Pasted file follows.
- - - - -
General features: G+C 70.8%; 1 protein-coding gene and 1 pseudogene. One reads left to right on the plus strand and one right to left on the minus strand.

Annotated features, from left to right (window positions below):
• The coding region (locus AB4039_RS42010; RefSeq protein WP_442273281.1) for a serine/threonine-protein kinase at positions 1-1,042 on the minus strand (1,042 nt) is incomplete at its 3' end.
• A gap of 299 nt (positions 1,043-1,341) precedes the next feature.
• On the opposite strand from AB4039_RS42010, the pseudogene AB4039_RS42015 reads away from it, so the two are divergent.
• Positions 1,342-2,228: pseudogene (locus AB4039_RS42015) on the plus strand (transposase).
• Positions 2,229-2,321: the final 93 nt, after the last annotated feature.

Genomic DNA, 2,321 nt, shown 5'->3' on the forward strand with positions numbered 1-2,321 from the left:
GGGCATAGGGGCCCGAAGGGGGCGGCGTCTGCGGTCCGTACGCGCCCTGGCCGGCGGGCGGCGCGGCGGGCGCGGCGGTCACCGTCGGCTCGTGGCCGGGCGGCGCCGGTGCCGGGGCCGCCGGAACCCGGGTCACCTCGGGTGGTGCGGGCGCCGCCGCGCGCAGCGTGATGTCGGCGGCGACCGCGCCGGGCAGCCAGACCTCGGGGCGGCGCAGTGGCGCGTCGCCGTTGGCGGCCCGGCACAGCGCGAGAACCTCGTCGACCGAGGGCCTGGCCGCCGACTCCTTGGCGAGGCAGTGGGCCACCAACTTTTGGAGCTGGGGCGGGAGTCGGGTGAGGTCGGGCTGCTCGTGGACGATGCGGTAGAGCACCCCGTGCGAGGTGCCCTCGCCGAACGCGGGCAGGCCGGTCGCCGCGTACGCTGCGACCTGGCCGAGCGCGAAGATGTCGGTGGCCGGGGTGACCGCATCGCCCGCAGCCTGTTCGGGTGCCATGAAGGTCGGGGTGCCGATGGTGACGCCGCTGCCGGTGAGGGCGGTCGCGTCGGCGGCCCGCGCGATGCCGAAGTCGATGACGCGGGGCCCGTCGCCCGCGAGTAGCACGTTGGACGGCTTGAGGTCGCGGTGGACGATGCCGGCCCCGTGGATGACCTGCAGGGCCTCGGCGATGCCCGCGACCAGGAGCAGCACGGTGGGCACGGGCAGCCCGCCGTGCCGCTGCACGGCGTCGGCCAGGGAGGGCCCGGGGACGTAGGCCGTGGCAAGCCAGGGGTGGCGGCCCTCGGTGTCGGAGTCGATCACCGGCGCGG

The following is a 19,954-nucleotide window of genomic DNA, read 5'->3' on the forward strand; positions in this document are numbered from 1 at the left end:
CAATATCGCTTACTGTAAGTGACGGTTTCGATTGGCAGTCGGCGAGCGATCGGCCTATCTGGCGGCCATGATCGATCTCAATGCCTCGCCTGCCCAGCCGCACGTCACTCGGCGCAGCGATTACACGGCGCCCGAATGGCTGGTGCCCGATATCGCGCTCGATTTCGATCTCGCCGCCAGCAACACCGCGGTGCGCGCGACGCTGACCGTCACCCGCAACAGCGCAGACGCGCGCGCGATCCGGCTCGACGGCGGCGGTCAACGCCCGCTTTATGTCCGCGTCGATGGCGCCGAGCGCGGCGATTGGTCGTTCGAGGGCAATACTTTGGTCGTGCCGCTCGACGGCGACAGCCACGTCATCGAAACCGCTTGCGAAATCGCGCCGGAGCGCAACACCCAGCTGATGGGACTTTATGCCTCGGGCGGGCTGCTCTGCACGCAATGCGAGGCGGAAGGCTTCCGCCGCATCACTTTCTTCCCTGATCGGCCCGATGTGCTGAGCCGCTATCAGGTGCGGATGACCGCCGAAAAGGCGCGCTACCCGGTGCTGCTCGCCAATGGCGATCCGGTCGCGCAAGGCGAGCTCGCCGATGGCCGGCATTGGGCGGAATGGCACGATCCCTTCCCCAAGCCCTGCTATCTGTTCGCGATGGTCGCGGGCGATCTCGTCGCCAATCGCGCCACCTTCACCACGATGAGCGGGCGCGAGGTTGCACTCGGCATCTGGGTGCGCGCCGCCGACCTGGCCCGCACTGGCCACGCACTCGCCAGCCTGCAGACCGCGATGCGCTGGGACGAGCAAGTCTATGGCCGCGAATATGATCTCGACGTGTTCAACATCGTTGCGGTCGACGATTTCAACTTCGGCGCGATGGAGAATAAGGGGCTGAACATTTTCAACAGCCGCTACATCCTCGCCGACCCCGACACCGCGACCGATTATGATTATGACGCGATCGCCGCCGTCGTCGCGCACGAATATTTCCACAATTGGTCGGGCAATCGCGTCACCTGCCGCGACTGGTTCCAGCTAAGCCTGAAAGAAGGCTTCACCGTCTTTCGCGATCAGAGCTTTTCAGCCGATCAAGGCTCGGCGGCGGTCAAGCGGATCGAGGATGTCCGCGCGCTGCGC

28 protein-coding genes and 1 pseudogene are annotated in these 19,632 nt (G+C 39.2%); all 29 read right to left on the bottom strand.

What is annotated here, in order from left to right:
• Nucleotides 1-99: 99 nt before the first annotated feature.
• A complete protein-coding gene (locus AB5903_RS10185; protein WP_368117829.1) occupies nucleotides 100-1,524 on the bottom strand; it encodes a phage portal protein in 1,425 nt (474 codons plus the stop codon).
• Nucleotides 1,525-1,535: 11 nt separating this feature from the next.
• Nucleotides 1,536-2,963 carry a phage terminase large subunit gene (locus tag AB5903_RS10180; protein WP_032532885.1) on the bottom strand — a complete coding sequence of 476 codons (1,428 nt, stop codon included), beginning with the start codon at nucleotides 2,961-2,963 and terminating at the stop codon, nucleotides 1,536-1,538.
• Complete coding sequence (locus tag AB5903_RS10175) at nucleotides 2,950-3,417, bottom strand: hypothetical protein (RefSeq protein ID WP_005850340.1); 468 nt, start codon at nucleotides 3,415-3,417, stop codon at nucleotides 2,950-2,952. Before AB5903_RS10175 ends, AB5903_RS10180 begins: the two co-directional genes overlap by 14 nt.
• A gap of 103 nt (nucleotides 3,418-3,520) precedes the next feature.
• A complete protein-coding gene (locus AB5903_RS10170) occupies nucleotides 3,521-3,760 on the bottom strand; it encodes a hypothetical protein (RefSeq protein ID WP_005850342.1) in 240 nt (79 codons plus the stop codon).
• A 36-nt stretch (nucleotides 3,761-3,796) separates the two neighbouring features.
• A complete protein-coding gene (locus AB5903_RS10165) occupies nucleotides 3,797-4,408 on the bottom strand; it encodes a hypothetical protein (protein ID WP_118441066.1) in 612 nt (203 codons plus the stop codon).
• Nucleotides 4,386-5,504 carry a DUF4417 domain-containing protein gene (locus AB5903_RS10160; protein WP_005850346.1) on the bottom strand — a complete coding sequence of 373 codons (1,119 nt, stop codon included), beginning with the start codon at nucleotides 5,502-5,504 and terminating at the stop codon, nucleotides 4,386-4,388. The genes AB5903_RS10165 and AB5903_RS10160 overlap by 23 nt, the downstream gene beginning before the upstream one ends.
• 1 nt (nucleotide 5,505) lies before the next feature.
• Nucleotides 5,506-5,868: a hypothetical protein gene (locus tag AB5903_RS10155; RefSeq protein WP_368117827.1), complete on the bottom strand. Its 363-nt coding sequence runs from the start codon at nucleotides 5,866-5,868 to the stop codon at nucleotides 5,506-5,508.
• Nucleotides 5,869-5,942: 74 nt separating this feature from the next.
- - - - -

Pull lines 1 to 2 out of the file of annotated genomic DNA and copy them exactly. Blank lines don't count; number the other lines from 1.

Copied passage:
General features: G+C 70.8%; 1 protein-coding gene and 1 pseudogene. One reads left to right on the plus strand and one right to left on the minus strand.

Annotated features, from left to right (window positions below):